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Kemppi has launched three new MAX welding processes (MAX Cool, MAX Speed and MAX Position) for the Master M and X5 FastMig product families to improve productivity, quality and usability in the challenging welding applications. MAX Cool lowers the heat input and operates in a short arc area so it’s ideal for steel welding and MIG brazing. The welding characteristics of MAX Cool have been fine-tuned to allow high-quality root pass and thin sheet welding.
Modified short arc welding
MAX Cool provides accurate welding current control. The principle of the process is shown in Figure 1. After the short circuit dynamics typical for short arc welding, when the short circuit is released, the welding current is quickly brought down to a low level to minimize the amount of spatter generated. A forming pulse is then applied, the purpose of which is to give the weld the desired shape through a suitable, precisely controlled heat input. Apart from the wire feed speed, the only parameter that can be adjusted is the heat fine-tuning, which influences the size of the forming pulse and thus the pass shape.
One welding process, many benefits
Compared to the traditional short arc or pulse welding the MAX Cool process reduces the heat input minimizing the welding deformation. With low heat input and precise arc control, the weld pool is easily controllable, giving it excellent position welding properties. In addition, welding even large air gaps is easily manageable, and there’s no collapsing of the weld pool at any point. Air gaps of up to 12mm have been successfully welded in the welding tests. Compared to the traditional short arc welding MAX Cool produces less spatter in many applications.
Efficient and flexible root pass welding
MAX Cool can be used to weld a wide variety of root pass applications. The most common types of groove welds are I and V-grooves. Typically, the I-groove can be welded up to a material thickness of 3-4 mm completely in one pass (Figure 2). The V-groove is used for thicker material. The weld pool is so controllable that root pass welding is possible with various air gaps thanks to the low heat input. The minimum air gap can be 1-2mm and there is no upper limit. For welding smaller air gaps, direct movement can be used in many cases. Weaving should be used for larger air gaps. The 0 setting of the process heat fine-tuning is optimized for root pass welding. Typically, the user needs to adjust only the wire feed speed.
Unlike a traditional short arc welding, MAX Cool allows to weld root passes from top to bottom (welding position PG) without the risk of welding defects. This is typically the most efficient welding position. However, using Max Cool all other positions are possible thanks to the good weld pool control. Traditional short arc welding typically requires welding from the bottom upwards (welding position PF) resulting in slow progress. That’s why the root pass welding is much more efficient with MAX Cool. Compared to the pulse MAG welding, the main advantage of MAX Cool is that there is no need for the root reinforcement. The overall productivity of the traditional root pass welding (i.e. TIG welding) is very low. MAX Cool is a very efficient choice by comparison. Unlike some modified short arc welding processes, MAX Cool doesn’t require a separate measuring cable attached to the workpiece.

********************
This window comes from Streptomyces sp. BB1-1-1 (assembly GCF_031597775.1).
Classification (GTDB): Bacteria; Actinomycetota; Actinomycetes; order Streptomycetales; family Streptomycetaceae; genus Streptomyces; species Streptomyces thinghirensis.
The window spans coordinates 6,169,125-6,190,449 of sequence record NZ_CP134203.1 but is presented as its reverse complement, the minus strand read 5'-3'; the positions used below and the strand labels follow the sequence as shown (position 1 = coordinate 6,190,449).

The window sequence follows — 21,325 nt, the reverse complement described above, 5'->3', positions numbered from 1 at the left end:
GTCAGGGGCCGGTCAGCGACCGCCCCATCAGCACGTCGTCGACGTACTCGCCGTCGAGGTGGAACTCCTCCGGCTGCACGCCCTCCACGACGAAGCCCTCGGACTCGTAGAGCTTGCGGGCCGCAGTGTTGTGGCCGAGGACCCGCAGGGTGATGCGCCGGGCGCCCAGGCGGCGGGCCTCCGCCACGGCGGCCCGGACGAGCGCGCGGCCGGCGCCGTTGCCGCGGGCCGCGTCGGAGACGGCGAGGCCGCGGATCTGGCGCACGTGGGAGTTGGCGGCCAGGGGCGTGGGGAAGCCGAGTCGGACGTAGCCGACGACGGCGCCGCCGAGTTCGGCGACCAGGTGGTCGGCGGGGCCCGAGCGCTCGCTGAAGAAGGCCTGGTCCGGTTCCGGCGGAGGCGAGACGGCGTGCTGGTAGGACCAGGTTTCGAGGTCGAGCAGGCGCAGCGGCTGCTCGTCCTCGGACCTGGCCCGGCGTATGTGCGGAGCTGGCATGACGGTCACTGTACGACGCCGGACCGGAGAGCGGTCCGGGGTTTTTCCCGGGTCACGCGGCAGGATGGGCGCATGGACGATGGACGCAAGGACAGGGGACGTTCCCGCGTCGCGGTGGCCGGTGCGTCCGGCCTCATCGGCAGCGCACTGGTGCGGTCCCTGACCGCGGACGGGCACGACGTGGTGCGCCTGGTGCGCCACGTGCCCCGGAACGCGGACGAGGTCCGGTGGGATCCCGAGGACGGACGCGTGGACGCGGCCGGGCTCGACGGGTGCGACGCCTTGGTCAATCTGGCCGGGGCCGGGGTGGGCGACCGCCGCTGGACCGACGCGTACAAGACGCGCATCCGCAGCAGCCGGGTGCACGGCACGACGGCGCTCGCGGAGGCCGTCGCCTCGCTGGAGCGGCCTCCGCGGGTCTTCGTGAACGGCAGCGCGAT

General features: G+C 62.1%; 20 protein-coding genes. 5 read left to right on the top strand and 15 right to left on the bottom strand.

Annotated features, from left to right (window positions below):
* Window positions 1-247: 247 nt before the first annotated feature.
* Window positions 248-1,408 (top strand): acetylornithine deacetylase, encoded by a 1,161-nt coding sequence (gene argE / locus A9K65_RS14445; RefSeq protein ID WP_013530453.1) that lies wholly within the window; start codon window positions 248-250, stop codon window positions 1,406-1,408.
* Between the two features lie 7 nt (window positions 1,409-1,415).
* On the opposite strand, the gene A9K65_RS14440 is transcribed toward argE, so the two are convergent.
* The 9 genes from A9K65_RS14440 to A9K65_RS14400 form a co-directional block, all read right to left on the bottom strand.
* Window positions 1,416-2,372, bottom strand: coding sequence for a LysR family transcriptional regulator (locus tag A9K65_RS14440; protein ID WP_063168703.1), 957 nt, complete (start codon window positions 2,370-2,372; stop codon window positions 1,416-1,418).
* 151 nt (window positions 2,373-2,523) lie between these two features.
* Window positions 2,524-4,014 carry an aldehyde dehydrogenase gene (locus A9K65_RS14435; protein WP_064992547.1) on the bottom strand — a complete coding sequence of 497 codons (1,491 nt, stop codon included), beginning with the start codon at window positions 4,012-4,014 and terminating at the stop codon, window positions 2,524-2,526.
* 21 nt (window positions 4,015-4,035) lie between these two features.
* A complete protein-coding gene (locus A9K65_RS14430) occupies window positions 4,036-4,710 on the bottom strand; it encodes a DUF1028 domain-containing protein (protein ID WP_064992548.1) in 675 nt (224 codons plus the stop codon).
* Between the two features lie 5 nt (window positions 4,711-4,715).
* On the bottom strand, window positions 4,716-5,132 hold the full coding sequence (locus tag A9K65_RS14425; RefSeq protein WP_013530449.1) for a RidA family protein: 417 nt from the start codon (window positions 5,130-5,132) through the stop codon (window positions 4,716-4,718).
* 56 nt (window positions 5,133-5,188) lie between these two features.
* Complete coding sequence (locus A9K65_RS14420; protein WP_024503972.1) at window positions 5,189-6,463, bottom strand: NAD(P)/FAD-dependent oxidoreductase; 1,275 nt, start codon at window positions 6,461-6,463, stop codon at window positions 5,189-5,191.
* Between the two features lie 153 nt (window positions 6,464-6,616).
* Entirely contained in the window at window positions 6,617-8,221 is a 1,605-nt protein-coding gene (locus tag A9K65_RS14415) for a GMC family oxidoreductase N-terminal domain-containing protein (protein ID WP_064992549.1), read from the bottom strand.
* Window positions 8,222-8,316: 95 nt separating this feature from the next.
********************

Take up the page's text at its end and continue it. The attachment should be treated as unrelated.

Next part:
High-quality joining of thin sheets by welding and arc brazing
MAX Cool is also ideal for thin sheet welding thanks to its reduced heat input. Particularly good thin sheet welding applications are overlap, corner (figure 3) and butt joints because a good pass shape can be achieved with a very low heat input. For example, achieving a good pass shape may require a higher heat input in fillet welds in which case MAX Cool’s heat fine-tuning can be used. In addition to the above, MAX Cool is ideal for thin sheet applications in which the air gaps have been created for one reason or another.
Based on welding tests, MAX Cool process’ heat input at the same wire feed rate is typically 15-20% lower compared to a traditional short arc welding and 30% lower compared to a pulsed MAG welding. That’s why it’s significantly easier to avoid burn-through and reduce a deformation during welding. Especially when welding larger pieces, the deformations are more visible which can make it much easier to manufacture the final product.
MAX Cool is also designed to work as a MIG brazing process with CuSi3 and CuAl8 filler materials. The MIG brazing is particularly used for joining galvanized thin sheets as the method doesn’t burn the zinc layer off the surfaces of the pieces (figure 4). MAX Cool MIG brazing can be used for a wide range of thin sheet MIG brazing applications, similar to the thin sheet welding applications mentioned above. The only significant differences are that the MIG brazing typically uses higher travel speeds and the shielding gas is pure argon.
The MAX Cool short arc welding process uses precise welding current control and the reduced heat input. Its welding characteristics are designed to meet the requirements of both root pass and thin sheet welding. The reduced heat input makes it easy to control the weld pool in the root pass welding in different positions and with varying air gaps. Even the thinnest sheets can be welded and MIG brazed with significantly less risk of burn-through and with less deformations compared to more traditional MIG/MAG processes. Unlike many other modified short arc welding processes, MAX Cool is also available for compact (Master M 355 & 358) and portable (Master M 323) welding machines.
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